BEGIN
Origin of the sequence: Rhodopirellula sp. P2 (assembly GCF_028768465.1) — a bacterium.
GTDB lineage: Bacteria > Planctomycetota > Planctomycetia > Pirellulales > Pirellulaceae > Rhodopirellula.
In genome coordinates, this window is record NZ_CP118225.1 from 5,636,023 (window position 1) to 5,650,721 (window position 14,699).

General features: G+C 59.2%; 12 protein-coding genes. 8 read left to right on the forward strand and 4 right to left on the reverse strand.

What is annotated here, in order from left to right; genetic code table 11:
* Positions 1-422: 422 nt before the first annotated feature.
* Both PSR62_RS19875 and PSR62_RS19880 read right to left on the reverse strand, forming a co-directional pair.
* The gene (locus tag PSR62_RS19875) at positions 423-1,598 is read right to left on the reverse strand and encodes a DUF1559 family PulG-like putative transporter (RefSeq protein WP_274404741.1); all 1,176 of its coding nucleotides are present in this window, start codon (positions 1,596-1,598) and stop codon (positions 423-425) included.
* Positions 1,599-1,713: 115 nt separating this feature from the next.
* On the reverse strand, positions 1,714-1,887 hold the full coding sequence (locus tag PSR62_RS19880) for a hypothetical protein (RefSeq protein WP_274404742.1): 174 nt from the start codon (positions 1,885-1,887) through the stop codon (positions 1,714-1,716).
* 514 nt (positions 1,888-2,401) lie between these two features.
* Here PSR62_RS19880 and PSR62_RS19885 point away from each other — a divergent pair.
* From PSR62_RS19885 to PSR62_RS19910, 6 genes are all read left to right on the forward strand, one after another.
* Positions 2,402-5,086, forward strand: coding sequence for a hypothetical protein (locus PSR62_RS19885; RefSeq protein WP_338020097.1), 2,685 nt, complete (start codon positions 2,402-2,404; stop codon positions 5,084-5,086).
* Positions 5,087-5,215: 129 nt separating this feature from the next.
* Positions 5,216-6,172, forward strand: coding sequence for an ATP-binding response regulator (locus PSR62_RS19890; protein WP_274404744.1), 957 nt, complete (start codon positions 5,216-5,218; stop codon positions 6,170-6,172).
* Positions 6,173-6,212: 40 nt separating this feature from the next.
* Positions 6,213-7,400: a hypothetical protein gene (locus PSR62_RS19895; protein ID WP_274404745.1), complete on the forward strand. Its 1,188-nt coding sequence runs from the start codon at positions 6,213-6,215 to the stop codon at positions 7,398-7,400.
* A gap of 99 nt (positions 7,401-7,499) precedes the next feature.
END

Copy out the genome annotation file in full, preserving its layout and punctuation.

Origin of the sequence: Rhodopirellula sp. P2 (assembly GCF_028768465.1) — a bacterium.
GTDB lineage: Bacteria > Planctomycetota > Planctomycetia > Pirellulales > Pirellulaceae > Rhodopirellula.
In genome coordinates, this window is record NZ_CP118225.1 from 5,636,023 (window position 1) to 5,650,721 (window position 14,699).

General features: G+C 59.2%; 12 protein-coding genes. 8 read left to right on the forward strand and 4 right to left on the reverse strand.

What is annotated here, in order from left to right; genetic code table 11:
* Positions 1-422: 422 nt before the first annotated feature.
* Both PSR62_RS19875 and PSR62_RS19880 read right to left on the reverse strand, forming a co-directional pair.
* The gene (locus tag PSR62_RS19875) at positions 423-1,598 is read right to left on the reverse strand and encodes a DUF1559 family PulG-like putative transporter (RefSeq protein WP_274404741.1); all 1,176 of its coding nucleotides are present in this window, start codon (positions 1,596-1,598) and stop codon (positions 423-425) included.
* Positions 1,599-1,713: 115 nt separating this feature from the next.
* On the reverse strand, positions 1,714-1,887 hold the full coding sequence (locus tag PSR62_RS19880) for a hypothetical protein (RefSeq protein WP_274404742.1): 174 nt from the start codon (positions 1,885-1,887) through the stop codon (positions 1,714-1,716).
* 514 nt (positions 1,888-2,401) lie between these two features.
* Here PSR62_RS19880 and PSR62_RS19885 point away from each other — a divergent pair.
* From PSR62_RS19885 to PSR62_RS19910, 6 genes are all read left to right on the forward strand, one after another.
* Positions 2,402-5,086, forward strand: coding sequence for a hypothetical protein (locus PSR62_RS19885; RefSeq protein WP_338020097.1), 2,685 nt, complete (start codon positions 2,402-2,404; stop codon positions 5,084-5,086).
* Positions 5,087-5,215: 129 nt separating this feature from the next.
* Positions 5,216-6,172, forward strand: coding sequence for an ATP-binding response regulator (locus PSR62_RS19890; protein WP_274404744.1), 957 nt, complete (start codon positions 5,216-5,218; stop codon positions 6,170-6,172).
* Positions 6,173-6,212: 40 nt separating this feature from the next.
* Positions 6,213-7,400: a hypothetical protein gene (locus PSR62_RS19895; protein ID WP_274404745.1), complete on the forward strand. Its 1,188-nt coding sequence runs from the start codon at positions 6,213-6,215 to the stop codon at positions 7,398-7,400.
* A gap of 99 nt (positions 7,401-7,499) precedes the next feature.